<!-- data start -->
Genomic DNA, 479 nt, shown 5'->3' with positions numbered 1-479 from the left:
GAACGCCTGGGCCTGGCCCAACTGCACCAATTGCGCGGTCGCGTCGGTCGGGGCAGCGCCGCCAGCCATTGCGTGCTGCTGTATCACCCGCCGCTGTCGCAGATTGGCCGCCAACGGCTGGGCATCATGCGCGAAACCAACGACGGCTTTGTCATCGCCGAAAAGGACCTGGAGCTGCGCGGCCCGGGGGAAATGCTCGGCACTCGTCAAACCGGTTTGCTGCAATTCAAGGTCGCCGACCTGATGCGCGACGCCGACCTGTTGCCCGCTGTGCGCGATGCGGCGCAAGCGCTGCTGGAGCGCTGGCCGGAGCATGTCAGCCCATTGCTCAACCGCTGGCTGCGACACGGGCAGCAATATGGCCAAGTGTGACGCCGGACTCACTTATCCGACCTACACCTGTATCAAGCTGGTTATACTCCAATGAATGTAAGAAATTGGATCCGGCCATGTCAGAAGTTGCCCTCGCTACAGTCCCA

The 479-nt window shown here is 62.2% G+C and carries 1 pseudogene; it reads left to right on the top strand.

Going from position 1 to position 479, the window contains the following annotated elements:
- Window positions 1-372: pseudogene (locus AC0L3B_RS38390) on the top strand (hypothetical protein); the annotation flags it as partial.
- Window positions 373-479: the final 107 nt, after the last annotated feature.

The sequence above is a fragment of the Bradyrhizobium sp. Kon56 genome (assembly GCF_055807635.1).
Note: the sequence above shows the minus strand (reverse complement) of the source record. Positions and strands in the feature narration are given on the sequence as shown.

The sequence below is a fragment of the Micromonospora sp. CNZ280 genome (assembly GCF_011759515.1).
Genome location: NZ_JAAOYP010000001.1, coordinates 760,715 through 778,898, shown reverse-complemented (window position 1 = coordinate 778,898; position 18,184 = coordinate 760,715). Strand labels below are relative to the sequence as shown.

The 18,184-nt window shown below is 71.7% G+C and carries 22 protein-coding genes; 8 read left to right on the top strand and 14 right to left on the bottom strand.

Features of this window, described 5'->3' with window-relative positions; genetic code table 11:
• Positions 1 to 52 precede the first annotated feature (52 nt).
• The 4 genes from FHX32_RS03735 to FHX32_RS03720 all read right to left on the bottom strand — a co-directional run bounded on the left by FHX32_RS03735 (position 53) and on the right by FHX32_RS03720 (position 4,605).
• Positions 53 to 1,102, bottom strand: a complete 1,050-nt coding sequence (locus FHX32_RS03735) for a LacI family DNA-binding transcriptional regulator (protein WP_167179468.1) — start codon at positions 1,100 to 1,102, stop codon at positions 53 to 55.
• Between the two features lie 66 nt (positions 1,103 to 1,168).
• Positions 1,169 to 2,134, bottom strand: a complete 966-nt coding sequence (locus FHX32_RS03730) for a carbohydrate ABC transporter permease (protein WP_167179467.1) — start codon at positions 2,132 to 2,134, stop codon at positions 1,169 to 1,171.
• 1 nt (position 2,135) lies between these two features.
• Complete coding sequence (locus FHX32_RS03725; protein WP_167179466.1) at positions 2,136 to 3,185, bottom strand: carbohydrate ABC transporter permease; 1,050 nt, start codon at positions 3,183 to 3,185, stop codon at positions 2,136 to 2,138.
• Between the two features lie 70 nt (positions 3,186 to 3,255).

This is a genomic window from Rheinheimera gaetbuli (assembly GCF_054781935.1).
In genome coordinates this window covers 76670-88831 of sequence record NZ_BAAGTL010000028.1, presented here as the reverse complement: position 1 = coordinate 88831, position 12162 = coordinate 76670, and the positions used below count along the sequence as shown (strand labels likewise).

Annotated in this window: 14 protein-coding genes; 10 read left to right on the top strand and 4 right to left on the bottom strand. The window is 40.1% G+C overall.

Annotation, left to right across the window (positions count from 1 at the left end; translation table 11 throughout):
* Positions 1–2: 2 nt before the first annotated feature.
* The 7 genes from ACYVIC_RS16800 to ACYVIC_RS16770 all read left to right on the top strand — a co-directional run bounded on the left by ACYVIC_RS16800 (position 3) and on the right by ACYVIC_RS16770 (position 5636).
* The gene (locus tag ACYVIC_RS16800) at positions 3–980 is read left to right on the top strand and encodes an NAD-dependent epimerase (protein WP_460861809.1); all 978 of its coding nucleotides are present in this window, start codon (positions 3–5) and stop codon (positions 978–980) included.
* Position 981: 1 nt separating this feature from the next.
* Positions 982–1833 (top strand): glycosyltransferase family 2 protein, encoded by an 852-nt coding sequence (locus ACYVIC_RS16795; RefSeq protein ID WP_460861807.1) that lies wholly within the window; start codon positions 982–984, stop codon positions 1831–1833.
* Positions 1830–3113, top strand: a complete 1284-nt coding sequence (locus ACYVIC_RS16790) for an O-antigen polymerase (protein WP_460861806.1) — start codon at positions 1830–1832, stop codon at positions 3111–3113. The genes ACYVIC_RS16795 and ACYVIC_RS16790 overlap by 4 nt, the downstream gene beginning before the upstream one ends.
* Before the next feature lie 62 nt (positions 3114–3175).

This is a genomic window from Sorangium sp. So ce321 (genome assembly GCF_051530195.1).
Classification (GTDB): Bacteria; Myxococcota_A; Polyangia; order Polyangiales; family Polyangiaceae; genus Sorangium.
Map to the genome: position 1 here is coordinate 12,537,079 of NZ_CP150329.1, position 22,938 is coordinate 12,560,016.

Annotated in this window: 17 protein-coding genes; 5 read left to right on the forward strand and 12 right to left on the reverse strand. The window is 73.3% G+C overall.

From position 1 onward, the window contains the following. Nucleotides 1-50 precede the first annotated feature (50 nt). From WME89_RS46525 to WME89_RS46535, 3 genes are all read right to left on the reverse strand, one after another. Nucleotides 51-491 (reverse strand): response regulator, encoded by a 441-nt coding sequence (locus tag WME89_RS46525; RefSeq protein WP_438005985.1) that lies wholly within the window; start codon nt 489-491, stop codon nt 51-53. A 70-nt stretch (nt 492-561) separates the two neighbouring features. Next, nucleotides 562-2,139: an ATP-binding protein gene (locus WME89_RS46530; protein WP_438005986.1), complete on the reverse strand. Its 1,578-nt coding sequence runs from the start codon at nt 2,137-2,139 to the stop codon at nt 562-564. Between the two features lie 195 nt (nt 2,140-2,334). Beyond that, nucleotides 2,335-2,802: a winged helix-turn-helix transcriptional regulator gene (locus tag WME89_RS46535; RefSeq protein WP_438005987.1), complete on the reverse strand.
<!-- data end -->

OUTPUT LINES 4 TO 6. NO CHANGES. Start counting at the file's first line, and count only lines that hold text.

Going from position 1 to position 479, the window contains the following annotated elements:
- Window positions 1-372: pseudogene (locus AC0L3B_RS38390) on the top strand (hypothetical protein); the annotation flags it as partial.
- Window positions 373-479: the final 107 nt, after the last annotated feature.